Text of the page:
Monday, 14 May 2018

2016 Incidence rate of pathogen-specific clinical mastitis on conventional and organic Canadian dairy farms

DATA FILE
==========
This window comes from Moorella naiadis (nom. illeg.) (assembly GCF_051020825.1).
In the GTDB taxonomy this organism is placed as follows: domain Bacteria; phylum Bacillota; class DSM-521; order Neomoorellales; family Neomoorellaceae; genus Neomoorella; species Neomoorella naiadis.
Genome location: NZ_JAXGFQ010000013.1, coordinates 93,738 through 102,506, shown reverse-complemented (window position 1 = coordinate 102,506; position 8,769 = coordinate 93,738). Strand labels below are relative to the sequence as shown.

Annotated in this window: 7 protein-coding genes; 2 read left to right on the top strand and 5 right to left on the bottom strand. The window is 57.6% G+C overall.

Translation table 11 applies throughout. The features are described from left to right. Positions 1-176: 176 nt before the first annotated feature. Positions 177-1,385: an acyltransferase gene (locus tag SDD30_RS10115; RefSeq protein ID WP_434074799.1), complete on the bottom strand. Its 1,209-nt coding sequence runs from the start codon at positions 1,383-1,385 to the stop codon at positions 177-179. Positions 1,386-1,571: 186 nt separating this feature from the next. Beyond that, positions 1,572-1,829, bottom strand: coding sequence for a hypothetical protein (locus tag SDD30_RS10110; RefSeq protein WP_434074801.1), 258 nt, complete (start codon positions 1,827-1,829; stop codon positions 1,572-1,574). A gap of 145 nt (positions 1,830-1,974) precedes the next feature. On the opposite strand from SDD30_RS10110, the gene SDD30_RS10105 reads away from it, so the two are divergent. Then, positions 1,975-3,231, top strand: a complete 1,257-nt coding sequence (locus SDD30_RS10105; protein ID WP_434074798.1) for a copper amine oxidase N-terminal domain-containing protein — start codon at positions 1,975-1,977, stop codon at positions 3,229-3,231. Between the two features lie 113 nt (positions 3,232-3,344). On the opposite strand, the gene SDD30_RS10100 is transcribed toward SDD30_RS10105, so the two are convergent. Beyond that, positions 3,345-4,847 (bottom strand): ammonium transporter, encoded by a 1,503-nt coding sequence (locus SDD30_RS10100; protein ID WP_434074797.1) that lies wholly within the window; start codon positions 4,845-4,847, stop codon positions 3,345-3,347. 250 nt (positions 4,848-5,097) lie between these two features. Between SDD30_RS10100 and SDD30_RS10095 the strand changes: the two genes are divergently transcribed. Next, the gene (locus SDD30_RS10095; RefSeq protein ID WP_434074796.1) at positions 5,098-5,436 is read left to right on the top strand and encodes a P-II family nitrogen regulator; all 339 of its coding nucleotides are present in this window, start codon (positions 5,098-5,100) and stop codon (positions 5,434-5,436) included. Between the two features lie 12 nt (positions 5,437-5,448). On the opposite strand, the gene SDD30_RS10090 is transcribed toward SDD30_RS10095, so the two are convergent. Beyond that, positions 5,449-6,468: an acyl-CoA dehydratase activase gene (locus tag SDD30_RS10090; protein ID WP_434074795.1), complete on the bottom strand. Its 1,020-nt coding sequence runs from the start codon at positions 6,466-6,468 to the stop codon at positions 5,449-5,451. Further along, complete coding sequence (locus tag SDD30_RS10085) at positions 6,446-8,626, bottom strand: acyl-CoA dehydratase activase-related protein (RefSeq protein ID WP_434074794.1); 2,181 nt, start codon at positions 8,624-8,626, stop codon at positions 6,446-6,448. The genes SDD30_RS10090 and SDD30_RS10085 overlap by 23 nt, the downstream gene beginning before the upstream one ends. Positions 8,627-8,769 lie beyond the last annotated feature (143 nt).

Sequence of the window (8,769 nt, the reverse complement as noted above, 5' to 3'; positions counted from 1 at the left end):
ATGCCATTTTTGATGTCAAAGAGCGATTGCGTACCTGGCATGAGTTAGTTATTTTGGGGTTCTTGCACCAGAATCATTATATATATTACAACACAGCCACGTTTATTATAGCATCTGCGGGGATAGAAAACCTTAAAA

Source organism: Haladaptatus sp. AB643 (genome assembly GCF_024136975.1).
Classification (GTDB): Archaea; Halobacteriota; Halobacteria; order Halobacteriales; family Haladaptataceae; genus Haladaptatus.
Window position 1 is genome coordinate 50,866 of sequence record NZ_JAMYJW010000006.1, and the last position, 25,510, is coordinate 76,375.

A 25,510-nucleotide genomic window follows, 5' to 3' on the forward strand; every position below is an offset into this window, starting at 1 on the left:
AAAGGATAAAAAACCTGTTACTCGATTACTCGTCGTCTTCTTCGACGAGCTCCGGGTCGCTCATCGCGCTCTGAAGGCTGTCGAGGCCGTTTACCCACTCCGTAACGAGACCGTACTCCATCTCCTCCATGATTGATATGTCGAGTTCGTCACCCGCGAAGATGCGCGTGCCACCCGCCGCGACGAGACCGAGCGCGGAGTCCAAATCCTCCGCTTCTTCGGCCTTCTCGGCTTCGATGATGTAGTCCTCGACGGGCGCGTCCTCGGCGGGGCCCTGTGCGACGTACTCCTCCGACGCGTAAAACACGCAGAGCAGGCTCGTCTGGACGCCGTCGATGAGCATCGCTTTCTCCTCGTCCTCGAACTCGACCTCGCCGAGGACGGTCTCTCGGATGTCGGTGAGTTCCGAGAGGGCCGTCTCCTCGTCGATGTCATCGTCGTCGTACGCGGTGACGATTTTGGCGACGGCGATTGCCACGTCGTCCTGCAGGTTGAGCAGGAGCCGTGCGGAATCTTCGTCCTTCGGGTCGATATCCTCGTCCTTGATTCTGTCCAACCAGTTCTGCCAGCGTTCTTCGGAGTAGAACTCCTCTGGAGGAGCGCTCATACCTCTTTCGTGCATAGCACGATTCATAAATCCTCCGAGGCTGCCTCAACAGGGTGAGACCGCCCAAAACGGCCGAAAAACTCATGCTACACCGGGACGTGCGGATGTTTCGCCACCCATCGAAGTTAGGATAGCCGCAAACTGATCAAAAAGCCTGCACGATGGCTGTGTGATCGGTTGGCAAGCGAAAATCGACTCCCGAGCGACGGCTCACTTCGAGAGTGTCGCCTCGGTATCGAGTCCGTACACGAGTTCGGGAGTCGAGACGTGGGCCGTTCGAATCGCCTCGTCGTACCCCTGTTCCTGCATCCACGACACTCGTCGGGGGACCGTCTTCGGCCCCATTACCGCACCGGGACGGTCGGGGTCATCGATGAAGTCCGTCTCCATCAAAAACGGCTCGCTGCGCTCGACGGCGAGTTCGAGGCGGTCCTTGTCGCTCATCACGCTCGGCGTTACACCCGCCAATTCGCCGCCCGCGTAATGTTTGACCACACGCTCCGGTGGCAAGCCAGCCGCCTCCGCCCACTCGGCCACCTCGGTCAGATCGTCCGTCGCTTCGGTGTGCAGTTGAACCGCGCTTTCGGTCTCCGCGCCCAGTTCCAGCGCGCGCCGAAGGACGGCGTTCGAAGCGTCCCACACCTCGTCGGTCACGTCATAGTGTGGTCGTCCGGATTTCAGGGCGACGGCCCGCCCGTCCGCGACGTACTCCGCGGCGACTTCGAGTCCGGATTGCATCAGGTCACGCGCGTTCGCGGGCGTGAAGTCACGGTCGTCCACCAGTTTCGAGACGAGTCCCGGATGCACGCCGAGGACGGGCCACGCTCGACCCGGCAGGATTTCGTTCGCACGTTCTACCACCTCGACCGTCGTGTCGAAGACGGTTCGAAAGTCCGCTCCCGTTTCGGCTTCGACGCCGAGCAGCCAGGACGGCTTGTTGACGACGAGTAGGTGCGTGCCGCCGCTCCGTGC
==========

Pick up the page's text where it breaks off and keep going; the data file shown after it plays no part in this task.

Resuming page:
J Dairy Sci. 2016 Feb;99(2):1341-1350. doi: 10.3168/jds.2015-9809. Epub 2015 Dec 10. Levison LJ1, Miller-Cushon EK2, Tucker AL1, Bergeron R3, Leslie KE4, Barkema HW5, DeVries TJ6. Author information 1 Department of Animal Biosciences, University of Guelph, Guelph, ON, N1G 2W1, Canada. 2 Department of Animal Sciences, University of Florida, Gainesville 32611. 3 Department of Animal Biosciences, University of Guelph, Alfred, ON, K0B 1A0, Canada. 4 Department of Population Medicine, University of Guelph, Guelph, ON, N1G 2W1, Canada. 5 Department of Production Animal Health, Faculty of Veterinary Medicine, University of Calgary, Calgary, Alberta T2N 4N1, Canada. 6 Department of Animal Biosciences, University of Guelph, Guelph, ON, N1G 2W1, Canada. Electronic address: tdevries@uoguelph.ca. Abstract Mastitis is a common and costly production disease on dairy farms. In Canada, the incidence rate of clinical mastitis (IRCM) has been determined for conventionally managed dairy farms; however, no studies to date have assessed rates in organically managed systems. The objectives of this observational study were (1) to determine the producer-reported IRCM and predominant pathogen types on conventional and organic dairy farms in Southern Ontario, Canada, and (2) to evaluate the association of both mean overall IRCM and pathogen-specific IRCM with management system, housing type, and pasture access. Data from 59 dairy farms in Southern Ontario, Canada, distributed across conventional (n=41) and organic management (n=18) systems, were collected from April 2011 to May 2012. In addition to management system, farms were categorized by housing method (loose or tie-stall) and pasture access for lactating cows. Participating producers identified and collected samples from 936 cases of clinical mastitis. The most frequently isolated mastitis pathogens were coagulase-negative staphylococci, Bacillus spp., Streptococcus spp., Staphylococcus aureus, and Escherichia coli. The IRCM was higher on conventional farms than organic (23.7 vs. 13.2 cases per 100 cow-years) and was not associated with housing type (loose or tie-stall), pasture access, or herd-average milk yield. Bulk tank somatic cell count tended to be lower on conventional farms than organic (222,000 vs. 272,000 cells/mL). Pathogen-specific IRCM attributed to Staph. aureus, Bacillus spp., and E. coli was greater on conventional than organic farms, but was not associated with housing or any other factors. In conclusion, organic management was associated with reduced overall and pathogen-specific IRCM. KEYWORDS: clinical mastitis; dairy cow; organic; pathogens PMID: 26686728 DOI: 10.3168/jds.2015-9809

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